When I have a little downtime I like to surf around on YouTube.

You know all those childish prank videos that are so popular on YouTube?

Well, I often spend hours watching them.

I love 'em.

What can I say? I'm childish.

Not only am I extremely childish, I'm also horribly nostalgic.

Get this: I recently watched an entire episode of Magnum P.I. and loved every second of it! I'm hoping whoever put them up on YouTube will upload more.

Hmm, what else? Oh, yeah, I love watching old sporting matches like, for example, Borg vs McEnroe battling it out at Wimbledon, or old classic boxing matches. Mostly Ali's boxing matches. Watching the great jazz musicians in the 50's and 60's is also cool to watch.

Hey, Kelvin, are you just gonna ramble on about your YouTube viewing, or do you have something to teach?


I'm sorry.

I forgot about that part.

O.K. O.K.

I'll get straight to the lesson then. However, it does involve a YouTube video.

Is that okay? (I thought I'd better ask; you're kinda pushy today.)

Well anyway, I'm surfing YouTube and I come across a video titled: Woman Looks Like Buzz Lightyears And Is Proud Of It!

This got my attention. So, naturally, I watched it.

Turns out, it was a 60 Minutes interview. And yes, the woman being interviewed was a spitting image of Buzz Lightyears (you know, from the animated Disney movie called Toy Story), and even more surprising, she was, indeed, proud to look like Buzz Lightyears.

This lady had a rare genetic disorder called cherubism. This causes overgrowth of fibrous tissue in the face. Thus the big chin and googly eyes.

She grew up with this disorder and so you can imagine all the stares and name calling this woman has had to face (no pun intended)

This, however, has only made her stronger.

Sure, she had her years of hating her appearance and hating people who teased her and treated her like a monster, but now as a grown woman, she has learned not to take the stares personally, and most of all, she has learned to not worry about the opinions of anyone outside her circle of family and friends.

This change in thinking has been profound.

Being free of caring about the thoughts of others now allows her to walk out her front door with her Buzz Lightyears' chin held high.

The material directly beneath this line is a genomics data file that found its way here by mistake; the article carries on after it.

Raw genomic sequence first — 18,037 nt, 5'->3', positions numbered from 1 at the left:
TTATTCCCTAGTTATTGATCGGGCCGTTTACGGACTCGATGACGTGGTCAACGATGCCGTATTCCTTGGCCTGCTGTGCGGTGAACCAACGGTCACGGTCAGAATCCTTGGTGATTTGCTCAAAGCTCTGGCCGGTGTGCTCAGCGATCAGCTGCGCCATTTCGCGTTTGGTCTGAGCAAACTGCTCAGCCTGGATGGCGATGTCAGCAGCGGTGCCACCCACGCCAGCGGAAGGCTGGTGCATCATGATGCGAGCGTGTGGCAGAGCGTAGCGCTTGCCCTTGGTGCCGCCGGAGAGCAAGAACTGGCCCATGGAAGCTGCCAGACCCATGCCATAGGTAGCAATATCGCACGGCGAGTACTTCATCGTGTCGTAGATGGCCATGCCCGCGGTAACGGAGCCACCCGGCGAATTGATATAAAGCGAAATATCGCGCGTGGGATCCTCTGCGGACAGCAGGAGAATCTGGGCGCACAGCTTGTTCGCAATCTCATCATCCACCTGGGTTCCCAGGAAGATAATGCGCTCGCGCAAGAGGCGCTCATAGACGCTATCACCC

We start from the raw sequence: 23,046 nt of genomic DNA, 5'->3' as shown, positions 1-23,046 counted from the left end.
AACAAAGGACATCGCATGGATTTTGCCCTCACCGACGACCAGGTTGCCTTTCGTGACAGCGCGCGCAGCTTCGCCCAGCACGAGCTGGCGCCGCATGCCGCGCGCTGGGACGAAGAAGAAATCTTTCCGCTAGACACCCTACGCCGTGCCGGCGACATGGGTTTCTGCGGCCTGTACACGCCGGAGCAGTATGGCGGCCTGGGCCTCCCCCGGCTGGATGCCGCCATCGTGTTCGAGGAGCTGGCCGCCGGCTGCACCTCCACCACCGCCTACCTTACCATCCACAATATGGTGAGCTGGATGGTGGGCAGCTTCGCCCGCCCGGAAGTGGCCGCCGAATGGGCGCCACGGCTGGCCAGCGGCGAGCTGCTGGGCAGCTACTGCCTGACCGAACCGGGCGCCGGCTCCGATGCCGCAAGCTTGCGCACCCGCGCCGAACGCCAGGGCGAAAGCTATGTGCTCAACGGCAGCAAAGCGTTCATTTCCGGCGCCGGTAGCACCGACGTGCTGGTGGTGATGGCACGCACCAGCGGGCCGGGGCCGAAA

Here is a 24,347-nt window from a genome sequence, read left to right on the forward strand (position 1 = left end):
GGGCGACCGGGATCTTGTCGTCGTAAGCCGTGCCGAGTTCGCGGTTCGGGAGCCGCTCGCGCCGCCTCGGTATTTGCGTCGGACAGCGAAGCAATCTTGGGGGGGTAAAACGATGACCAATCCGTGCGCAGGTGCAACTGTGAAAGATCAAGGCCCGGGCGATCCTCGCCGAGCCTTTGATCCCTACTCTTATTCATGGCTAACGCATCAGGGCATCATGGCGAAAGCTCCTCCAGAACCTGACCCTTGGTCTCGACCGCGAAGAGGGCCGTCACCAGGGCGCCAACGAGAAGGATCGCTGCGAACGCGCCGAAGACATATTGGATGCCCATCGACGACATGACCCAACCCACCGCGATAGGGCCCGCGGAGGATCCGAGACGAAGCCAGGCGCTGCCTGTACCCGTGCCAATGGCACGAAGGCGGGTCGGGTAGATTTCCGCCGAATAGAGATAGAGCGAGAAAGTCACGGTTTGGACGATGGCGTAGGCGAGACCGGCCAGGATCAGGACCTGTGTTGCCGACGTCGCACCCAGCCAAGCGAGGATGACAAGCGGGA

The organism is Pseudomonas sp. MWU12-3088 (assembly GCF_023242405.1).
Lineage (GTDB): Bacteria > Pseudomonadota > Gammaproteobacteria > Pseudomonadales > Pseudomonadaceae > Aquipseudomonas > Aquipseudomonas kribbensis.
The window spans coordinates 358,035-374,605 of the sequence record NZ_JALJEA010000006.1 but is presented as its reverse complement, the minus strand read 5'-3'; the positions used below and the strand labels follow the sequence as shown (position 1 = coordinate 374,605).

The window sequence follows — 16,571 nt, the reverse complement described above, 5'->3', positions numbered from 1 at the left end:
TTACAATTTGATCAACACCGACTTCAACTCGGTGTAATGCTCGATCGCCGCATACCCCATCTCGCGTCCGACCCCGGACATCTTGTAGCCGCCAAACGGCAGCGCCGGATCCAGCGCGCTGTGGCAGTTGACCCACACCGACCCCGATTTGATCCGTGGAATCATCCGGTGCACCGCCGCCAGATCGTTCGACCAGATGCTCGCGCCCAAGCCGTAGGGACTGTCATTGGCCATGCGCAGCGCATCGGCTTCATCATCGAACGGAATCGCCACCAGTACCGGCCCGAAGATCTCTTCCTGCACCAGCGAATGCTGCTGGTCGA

Most people care so much about the thoughts of strangers that they struggle to walk out their front door with confidence if they have a pimple on their face. This woman looks like a freakin' cartoon character yet walks around as if she's a supermodel.

Truly amazing.

This confidence came to her when she stopped caring about what everyone thinks and started caring only about the opinions of those she truly cared about - her family and her close-knit friends.

Not only has this given her supreme self-confidence, but she now has stronger relationships with her close friends and family.

And this, my friend, is how you should approach your marketing.

In other words, you should stop caring about what everyone thinks about you and your products or services. If you sell vegetarian dinners, you should only care about the opinions held by vegetarians. Who the hell cares what the meat eaters think! Forget about 'em! Stop trying to convert them. Focus ONLY on vegetarians.

You know, if you look behind the marketing doors of most businesses (and even corporations) you'll see nothing but monkeys behind computers churning out vapid, vague and generalized sales messages. And their marketing messages are flung around like monkey poo. Where they land is where they land.

It's a vague and generalized message that caters to everyone.

And as the popular marketing axiom goes, if your target market is everyone, you'll reach no one.

Look, the message is simple:

Care ONLY about what your target market thinks.

Forget everyone else.

Not only will this save you a lot of time, headaches, and money (from all the wasted advertising) but your marketing messages will become more focused, specific, and mucho potent.

Now, let's take this "not caring" lesson even more granular.

Listen: I regularly have (ignoramus) people question my long sales pages. "Who's gonna read all that?" they say.

They don't think people read long form sales pages.

And, they are partly right.

Most people don't.

But would you like to know who DOES read long sales pages?

I'll tell you:


Alright, that's it for today.

I'm out.



Author's Bio: 

Michael Jordan plays basketball, Steven Spielberg makes movies, Kelvin Dorsey teaches email marketing.

Everyone has a talent.

If you're looking for someone to teach you sales, copywriting, or email marketing, Kelvin's your Huckleberry.

Kelvin is the author of six books. His most notable is titled 81 Days To Becoming an Online Sales Machine.